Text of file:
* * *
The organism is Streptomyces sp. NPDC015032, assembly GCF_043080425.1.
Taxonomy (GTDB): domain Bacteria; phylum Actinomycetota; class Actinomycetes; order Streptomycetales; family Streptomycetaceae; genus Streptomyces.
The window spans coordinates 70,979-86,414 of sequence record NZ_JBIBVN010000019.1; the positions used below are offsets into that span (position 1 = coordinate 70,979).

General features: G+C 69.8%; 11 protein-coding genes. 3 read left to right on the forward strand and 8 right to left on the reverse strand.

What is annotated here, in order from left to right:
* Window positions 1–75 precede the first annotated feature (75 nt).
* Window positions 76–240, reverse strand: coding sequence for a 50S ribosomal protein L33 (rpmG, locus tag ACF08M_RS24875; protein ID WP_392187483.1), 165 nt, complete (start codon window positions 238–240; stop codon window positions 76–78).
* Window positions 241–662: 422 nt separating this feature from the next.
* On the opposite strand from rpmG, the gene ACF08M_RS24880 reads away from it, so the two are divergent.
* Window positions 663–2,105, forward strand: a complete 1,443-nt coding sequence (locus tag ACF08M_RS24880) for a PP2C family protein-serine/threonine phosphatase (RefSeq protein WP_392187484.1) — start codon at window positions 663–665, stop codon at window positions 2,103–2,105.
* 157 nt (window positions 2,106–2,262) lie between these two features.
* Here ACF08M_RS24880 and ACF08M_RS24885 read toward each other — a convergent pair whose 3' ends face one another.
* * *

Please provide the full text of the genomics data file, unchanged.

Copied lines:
The organism is Streptomyces sp. NPDC015032, assembly GCF_043080425.1.
Taxonomy (GTDB): domain Bacteria; phylum Actinomycetota; class Actinomycetes; order Streptomycetales; family Streptomycetaceae; genus Streptomyces.
The window spans coordinates 70,979-86,414 of sequence record NZ_JBIBVN010000019.1; the positions used below are offsets into that span (position 1 = coordinate 70,979).

General features: G+C 69.8%; 11 protein-coding genes. 3 read left to right on the forward strand and 8 right to left on the reverse strand.

What is annotated here, in order from left to right:
* Window positions 1–75 precede the first annotated feature (75 nt).
* Window positions 76–240, reverse strand: coding sequence for a 50S ribosomal protein L33 (rpmG, locus tag ACF08M_RS24875; protein ID WP_392187483.1), 165 nt, complete (start codon window positions 238–240; stop codon window positions 76–78).
* Window positions 241–662: 422 nt separating this feature from the next.
* On the opposite strand from rpmG, the gene ACF08M_RS24880 reads away from it, so the two are divergent.
* Window positions 663–2,105, forward strand: a complete 1,443-nt coding sequence (locus tag ACF08M_RS24880) for a PP2C family protein-serine/threonine phosphatase (RefSeq protein WP_392187484.1) — start codon at window positions 663–665, stop codon at window positions 2,103–2,105.
* 157 nt (window positions 2,106–2,262) lie between these two features.
* Here ACF08M_RS24880 and ACF08M_RS24885 read toward each other — a convergent pair whose 3' ends face one another.